IA: How about top lessons that you’ve learned during the pandemic?
Amy Webber, Cambridge: What’s been validated for me is that I literally have the best executive team on the planet. They are amazing. They mobilized really fast, which allowed me to focus more on the higher level — the morale and the psychological well-being of our associates and advisors — as we moved to where what’s business and what’s personal had to converge quickly.
As a leader, it’s been tough to know that no matter where we go, there’s a strong possibility we’re not going to win over a 100% of the people that we care about. But we had to make the best decisions that we could.
It became part of my job to just constantly remind everyone that we aren’t choosing anybody over anybody else, and that this is a difficult time. We’re trying to make the best decisions we can for Cambridge Nation as a whole.
Also, I’m convinced you need some office space. You must bring some [staff] back at some point in time and in some way, shape or form, because we’ve got to keep that component of our business that is relationships still going. [Staff] need to be able to look across at their associates sitting next to them and talk … about their day.
I’m not saying we can’t keep being excellent for a year [in a virtual environment]. But I don’t see that as a fully sustainable model for our business for five or 10 years.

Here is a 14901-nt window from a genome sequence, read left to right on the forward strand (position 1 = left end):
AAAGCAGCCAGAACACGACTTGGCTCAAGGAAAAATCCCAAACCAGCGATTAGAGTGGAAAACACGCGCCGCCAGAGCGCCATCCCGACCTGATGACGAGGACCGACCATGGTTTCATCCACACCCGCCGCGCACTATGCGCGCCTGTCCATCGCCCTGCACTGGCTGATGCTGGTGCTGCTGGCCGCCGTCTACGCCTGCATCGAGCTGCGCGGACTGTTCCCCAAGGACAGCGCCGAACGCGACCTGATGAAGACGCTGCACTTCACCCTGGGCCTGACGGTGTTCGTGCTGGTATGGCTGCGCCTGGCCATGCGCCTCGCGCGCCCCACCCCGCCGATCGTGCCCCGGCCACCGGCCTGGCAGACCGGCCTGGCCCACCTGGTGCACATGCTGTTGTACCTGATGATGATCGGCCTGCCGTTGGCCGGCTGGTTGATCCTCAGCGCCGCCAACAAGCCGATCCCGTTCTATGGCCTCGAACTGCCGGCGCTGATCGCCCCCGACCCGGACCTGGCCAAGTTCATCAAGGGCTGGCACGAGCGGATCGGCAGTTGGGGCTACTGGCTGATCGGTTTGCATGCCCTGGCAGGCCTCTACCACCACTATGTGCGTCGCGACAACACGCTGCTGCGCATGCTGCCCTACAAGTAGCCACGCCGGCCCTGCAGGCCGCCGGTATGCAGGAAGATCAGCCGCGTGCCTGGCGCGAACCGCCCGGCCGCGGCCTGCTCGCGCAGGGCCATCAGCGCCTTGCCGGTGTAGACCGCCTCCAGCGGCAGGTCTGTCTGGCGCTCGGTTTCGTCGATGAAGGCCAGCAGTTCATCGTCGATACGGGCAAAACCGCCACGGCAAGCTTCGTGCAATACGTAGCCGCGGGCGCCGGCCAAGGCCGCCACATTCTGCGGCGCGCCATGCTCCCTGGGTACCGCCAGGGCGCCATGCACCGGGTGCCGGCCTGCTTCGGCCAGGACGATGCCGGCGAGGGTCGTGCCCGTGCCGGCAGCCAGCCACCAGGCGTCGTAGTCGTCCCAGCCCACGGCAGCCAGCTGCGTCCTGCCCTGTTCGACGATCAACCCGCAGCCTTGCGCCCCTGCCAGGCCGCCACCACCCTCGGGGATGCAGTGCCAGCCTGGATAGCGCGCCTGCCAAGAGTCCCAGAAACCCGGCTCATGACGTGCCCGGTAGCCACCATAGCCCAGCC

That’s what I’m thinking about constantly. What [virtual] pieces make us better and stronger collectively, so we want to hold on to them? What do we need to bring back [to the office]? How does that need to be rethought? What do we need to do to help ourselves execute in the new world that we’re headed into?
Lon Dolber, American Portfolios: From a leadership point of view, it was an opportunity to walk the walk and not just talk the talk. I’ve always told my employees that they were the most important. So I had to stand tall and tell my employees, they would have well-being no matter what. They would not be laid off.
I do think that they were convinced of that 100%, and that’s why they went the extra distance with safety and security to support the advisors in the field.